The sacred icon is a visual aid that helps the person enter into a conversation with God, an angel, or a saint. If a sacred icon is to be painted with this purpose in mind then it it is a major responsibility of the sacred artist to construct the icon so that it may serve, rather than interfere with or destroy, that purpose. Thus, it is necessary for the sacred artist to curb the desire for ornateness, since it might detract from the prayer itself by focusing the viewer’s eyes on embellishment versus Person, or saint. Of all the physical … Continue reading Part Two: Icons, Icon Painters, and Praying With Sacred Icons
A few issues have come up in discussing some basic terms with people. I would like to be clear on how I have come to understand these words because it may affect how we view our “ministry” to be painters of sacred icons and or sacred images. From my understanding, the word icon in English, Greek, and Latin, is the word for image. In our usage as sacred artists, it refers to a sacred image of Our Lord, Our Blessed Mother, angels, or specific saints. The purpose of a sacred icon is that, as a piece of sacred art, it … Continue reading Icons, Icon Painters, and Praying With Sacred Icons: Part One
Soon after an article appeared in our Diocesan newspaper (The Rhode Island Catholic) in June 2011 on the Fra Angelico Institute for the Sacred Arts, I spoke on the phone with a talented artist by the name of Jamie Medeiros. We talked about the mission and goals of the Fra Angelico Institute and then she explained to me the mission of a group that she started at her parish in Tiverton, RI. Her group’s name is Oro et Creo (I Pray – I Create). I was fascinated by her description since it clearly was another example of the Holy Spirit’s … Continue reading ORO et CREO: “I Pray – I Create” – Part One
Today we celebrate the feast of the Exaltation – or Triumph – of the Holy Cross. The early Catholic Church was intensely persecuted during the first 280 years of its life – so the symbol of the Cross – the symbol of public humiliation and excruciating death – was rarely used in our Christian iconography. But this doesn’t mean that the early Christians were reluctant to express their devotion to the Cross. Writing in the year 204, the Christian theologian Tertullian said: “At every going in and out, when we put on our clothes, when we sit at table, in … Continue reading The Triumph of the Cross and Our Lady of Sorrows by Jed Gibbons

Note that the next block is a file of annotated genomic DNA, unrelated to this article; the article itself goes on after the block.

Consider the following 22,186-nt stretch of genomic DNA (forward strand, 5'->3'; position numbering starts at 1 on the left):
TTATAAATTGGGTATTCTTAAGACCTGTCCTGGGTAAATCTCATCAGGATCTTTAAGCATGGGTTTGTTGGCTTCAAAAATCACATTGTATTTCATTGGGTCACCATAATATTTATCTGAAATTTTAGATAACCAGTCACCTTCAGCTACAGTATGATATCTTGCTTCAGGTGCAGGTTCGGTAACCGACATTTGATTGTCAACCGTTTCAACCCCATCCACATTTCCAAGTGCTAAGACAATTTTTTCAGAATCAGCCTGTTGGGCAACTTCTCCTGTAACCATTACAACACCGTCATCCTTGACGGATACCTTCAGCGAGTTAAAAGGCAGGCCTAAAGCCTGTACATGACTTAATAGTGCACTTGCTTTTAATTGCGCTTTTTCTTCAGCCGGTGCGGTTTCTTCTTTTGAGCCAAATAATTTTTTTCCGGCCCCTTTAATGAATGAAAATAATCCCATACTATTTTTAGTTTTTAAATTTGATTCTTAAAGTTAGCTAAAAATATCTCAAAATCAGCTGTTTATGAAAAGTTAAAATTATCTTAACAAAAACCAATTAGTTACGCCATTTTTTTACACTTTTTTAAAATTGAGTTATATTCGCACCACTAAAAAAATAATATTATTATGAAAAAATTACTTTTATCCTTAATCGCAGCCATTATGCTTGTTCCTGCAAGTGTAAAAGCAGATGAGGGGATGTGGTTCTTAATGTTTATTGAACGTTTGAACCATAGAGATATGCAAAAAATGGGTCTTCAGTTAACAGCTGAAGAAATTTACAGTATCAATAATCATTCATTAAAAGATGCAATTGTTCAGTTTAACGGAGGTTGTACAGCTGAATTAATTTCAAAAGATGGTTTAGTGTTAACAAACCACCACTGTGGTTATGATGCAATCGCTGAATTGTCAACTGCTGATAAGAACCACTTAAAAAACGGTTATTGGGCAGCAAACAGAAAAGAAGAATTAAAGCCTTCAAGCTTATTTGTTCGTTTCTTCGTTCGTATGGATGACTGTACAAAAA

What is iconography? The Sacred Iconography Guild is one of the twelve Sacred Arts Guilds that is sponsored by the Fra Angelico Institute. As of this post we have six members of this Guild who have expressed interest in learning this particular artistic tradition of the Church. Unfortunately, many people in the 21st century do not know the traditions of the Western (Latin, that is the Roman and affiliated rites of the Church) or the Eastern (Orthodox, that is the Coptic, Greek, Russian, and other Middle Eastern Rites) of Christ’s Church. All of these Rites have beautiful liturgies, the Sacraments … Continue reading Sacred Iconography and Personal Creativity – Do Not be Afraid!
Our First Post As our first post – on August 1, 2011 – I would like to explain that the mission of the Fra Angelico Institute for the Sacred Arts is to promote the creation of Christian sacred art and unite the creative process to the artist’s personal prayer life. Over the coming months we will be discussing various topics within the sacred arts, the creation of sacred art, important sacred artists from the past and present, and the development of our personal prayer life in union with our personal creative efforts. The Fra Angelico Institute for the Sacred Arts … Continue reading Welcome to the Fra Angelico Institute